Are QR Codes Here to Stay?
QR codes play an increasingly important role in the B2C marketing world. According to one 2012 study from Chief Marketer, marketing use of QR code and barcode scans grew to 68% of the firms surveyed — up 15% from last year. That makes it the top mobile marketing tactic.
Another study from The Temkin Group, found that 24% of U.S. consumers use QR codes. The coded images are extremely popular among a younger demographic who readily embrace mobile technology.
QR Codes Do What Very Few Other Technologies Can Do
They create a flexible, easy to use interface between print/physical and online content. Whether you’re talking about print ads, business cards, trade show content or direct mail, QR codes make it easy to move your customers from print to online — and thus into your marketing automation environment.
From a hyperlocal perspective, QR codes can be a powerful tool too. It’s important to consider them as an engagement vehicle to drive traffic to your local destination, whatever that may be. Local store, local event, doctor’s office or coffee shop — they can be leveraged to increase footfall and ultimately revenue.
Brands Are Embracing the Technology
Retail clothing chain Express is putting mobile in the center of its direct mail strategy, with a new initiative that lets consumers shop featured looks using QR codes and SMS.
Over the last few weeks, mailers were sent out as part of a campaign running through June 29 that promotes Express’ line of denim. The Express mobile bar codes appear on the back side of the six-page mailers in the bottom left-hand corner with an SMS call-to-action below. Users who scan the QR code are taken to a campaign-specific page on Express’ mobile site that showcases 12 pairs of jeans for men and women.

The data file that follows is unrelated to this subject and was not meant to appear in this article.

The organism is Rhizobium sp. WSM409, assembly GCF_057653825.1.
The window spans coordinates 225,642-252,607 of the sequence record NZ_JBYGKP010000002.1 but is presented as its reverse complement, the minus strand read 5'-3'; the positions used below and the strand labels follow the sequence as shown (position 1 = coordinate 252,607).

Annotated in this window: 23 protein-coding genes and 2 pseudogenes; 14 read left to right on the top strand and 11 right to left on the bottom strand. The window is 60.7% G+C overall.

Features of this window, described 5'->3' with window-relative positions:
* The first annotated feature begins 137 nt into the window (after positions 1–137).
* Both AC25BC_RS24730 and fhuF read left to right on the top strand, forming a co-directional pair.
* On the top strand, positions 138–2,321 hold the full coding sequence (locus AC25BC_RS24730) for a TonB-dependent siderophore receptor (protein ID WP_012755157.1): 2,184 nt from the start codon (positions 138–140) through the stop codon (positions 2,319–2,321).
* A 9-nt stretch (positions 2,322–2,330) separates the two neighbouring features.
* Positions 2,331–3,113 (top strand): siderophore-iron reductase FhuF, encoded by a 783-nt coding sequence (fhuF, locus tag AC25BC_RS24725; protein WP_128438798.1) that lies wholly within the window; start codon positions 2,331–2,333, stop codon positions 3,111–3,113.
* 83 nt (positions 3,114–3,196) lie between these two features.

Another brand, Guinness, wanted to get more people talking about the brand, so they gave local bars some new pint glasses. At first glance, the glasses looked like a regular pints- but bartenders and patrons learned that when they were filled with a Guinness, the glasses were actually printed with a QR code. Created by BBDO NY, the QR code could only be scanned when a Guinness was in the pint glass; regular beer didn’t create enough contrast, and when nothing was in the glass, the QR code just looked like a creatively etched design on the side of the cup. When bar-goers scanned the QR code with their smartphones, the app shared the news to friends that they were enjoying a Guinness via twitter, Foursquare, Facebook, and Instagram updates.
Scanning the QR code even sent out the bar-goers’ locations — with the hope being that friends who saw the updates would join their pals at the bar for more Guinness drinking.
Get Creative in Your Application
Whether you are a big brand like Guinness or a small business, QR codes can be a great way to communicate information in a simple, cost effective manner.
Here are some quick ideas on other potential uses:
▪ Show them a video of your product or service in action. Visuals like this are perfect for smartphones.
▪ Show a customer testimonial or a 30 second collage of customer testimonials. Social proof in action!
▪ Link them to a digital version of your brochure
▪ Place QR stickers on your printed brochures that were created before you found out about QR codes
▪ Place them on the back of envelopes you send to your best customers, when they scan it, it’s a personal thank you message from you
It’s clear that QR codes are relevant and useful, however, there is a potential pitfall that must be considered — QR landing pages that deliver disconnected and/or dead-end content. Remember that a QR code landing page isn’t a destination. It’s a front door. Make sure your customers can open it and that it leads to somewhere interesting.
Asif R. Khan is a veteran tech start-up, business development and marketing entrepreneur currently serving the community as founder and president of the Location Based Marketing Association (The LBMA). Weekly podcaster at This Week In Location Based Marketing every Monday. Can be found at @AsifRKhan @TheLBMA on Twitter.